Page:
Which one of these people is at risk of malnutrition?

October 5, 2023
October 4, 2023
A group of five older people laughing and smiling together in a park

Answer: All of them could be. Which is why BlueCare’s Allied Health experts from its Statewide Dietetic service are raising awareness so that you can spot the signs.

Shockingly, up to 40% of older people in the community have malnutrition or are at risk of it in Australia.

It’s an alarming statistic, and one that the dietetic team is determined to bring down in Queensland via awareness, education, and tackling misconceptions around the condition.

Because malnutrition is serious. Defined by the World Health Organisation as: “deficiencies, excesses or imbalances in a person’s intake of energy and/or nutrients,” it causes physical decline which stops people being able to do their normal daily activities, thus losing their quality of life. It can increase risk of falls, serious disease, illness and even death.

“Contrary to what many think malnutrition does not discriminate between body types and can also affect those who are overweight or obese due to not getting enough of the right foods – and we all need to be vigilant in not overlooking this,” says BlueCare’s Allied Health Statewide Dietetic Lead, Caitlin Fulford.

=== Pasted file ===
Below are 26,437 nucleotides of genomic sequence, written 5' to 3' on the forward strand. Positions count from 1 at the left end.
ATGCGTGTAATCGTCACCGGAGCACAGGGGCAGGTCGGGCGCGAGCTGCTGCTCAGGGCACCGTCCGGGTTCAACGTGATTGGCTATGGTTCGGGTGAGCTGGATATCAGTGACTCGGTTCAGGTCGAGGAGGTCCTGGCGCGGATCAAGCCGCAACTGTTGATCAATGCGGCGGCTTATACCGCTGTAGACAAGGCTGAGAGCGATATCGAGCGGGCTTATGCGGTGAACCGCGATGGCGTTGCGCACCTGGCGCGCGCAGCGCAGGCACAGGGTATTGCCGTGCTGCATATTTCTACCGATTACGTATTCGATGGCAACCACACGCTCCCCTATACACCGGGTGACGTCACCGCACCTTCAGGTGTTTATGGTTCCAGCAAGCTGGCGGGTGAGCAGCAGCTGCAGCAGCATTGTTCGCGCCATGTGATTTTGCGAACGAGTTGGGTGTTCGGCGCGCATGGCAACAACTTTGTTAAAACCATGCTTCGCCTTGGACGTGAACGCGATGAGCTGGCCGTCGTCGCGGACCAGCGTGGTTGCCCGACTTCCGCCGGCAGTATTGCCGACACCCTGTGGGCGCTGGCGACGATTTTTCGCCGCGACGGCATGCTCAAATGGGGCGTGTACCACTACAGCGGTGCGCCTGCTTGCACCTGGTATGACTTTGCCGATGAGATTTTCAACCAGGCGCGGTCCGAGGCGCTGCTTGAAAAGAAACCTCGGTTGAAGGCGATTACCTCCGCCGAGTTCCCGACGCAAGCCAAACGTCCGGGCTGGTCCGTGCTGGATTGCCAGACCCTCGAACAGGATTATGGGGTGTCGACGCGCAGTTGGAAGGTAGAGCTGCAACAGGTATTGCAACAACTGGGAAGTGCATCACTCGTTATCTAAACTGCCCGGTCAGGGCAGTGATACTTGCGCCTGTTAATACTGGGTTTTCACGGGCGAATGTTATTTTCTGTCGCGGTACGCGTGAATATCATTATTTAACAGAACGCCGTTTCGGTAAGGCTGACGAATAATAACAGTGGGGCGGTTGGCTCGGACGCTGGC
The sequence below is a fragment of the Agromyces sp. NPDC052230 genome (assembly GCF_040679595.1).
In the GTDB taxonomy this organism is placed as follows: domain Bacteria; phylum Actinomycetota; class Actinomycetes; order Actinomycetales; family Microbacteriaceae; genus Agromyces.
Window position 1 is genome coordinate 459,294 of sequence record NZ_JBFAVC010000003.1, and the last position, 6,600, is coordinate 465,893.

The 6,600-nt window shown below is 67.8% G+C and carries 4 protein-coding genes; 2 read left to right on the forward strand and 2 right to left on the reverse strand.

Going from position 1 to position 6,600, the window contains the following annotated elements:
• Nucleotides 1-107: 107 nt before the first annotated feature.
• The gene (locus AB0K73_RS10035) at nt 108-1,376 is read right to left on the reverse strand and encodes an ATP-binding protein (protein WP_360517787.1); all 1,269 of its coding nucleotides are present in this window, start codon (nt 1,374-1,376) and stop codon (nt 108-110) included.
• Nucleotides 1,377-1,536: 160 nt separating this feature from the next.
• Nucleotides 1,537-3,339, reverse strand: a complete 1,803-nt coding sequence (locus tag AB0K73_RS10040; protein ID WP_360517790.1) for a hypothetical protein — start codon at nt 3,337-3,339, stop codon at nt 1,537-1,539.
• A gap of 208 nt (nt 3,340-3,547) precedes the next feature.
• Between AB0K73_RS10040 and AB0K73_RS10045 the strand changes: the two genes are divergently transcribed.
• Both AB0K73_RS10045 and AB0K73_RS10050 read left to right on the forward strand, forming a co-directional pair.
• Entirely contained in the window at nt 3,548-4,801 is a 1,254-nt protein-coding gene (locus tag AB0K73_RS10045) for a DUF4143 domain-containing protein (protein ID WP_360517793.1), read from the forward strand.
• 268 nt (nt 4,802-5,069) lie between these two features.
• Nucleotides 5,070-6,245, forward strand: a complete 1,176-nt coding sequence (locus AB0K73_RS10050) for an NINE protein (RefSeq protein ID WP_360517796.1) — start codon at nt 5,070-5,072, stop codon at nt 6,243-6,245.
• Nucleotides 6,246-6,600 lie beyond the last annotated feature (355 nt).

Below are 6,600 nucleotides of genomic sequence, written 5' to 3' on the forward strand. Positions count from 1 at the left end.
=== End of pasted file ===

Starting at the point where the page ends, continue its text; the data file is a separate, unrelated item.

“In fact, whatever someone’s weight they could have hidden deficiencies in certain micronutrients which can be tricky to assess and could be overlooked.” On the flip side, weight loss is not a normal part of ageing.

“And, actually, seniors need to eat more protein, calcium and vitamin D than younger adults,” she explains.

And there are many reasons that someone can become at risk of being malnourished without you – or them – realising.

This ranges from poor appetite, gastrointestinal issues (nausea, constipation for example) illness, cancer, Chrohn’s disease, mental health issues, certain medications and texture modified diets. Read more about the causes of malnutrition here.

What you can do to help:

  • If you’re not sure if they’re eating properly, talk to them about how they’re feeling, what their appetite is like and if they’re having any problems with eating or drinking.
  • It would also be helpful to start a food diary to track food and to identify any nutritional gaps:
    • Also get them to note down separately, any reactions they’ve had to certain foods, like indigestion, stomach pain, headaches, nausea etc.
    • It’s helpful for them to also note when they took any medication as this can affect appetite.

If you’re concerned about yourself or someone else, read more about how our Allied Health Dietitians can help, and call BlueCare on 1300 258 322 to request additional information and support with accessing a Dietitian.

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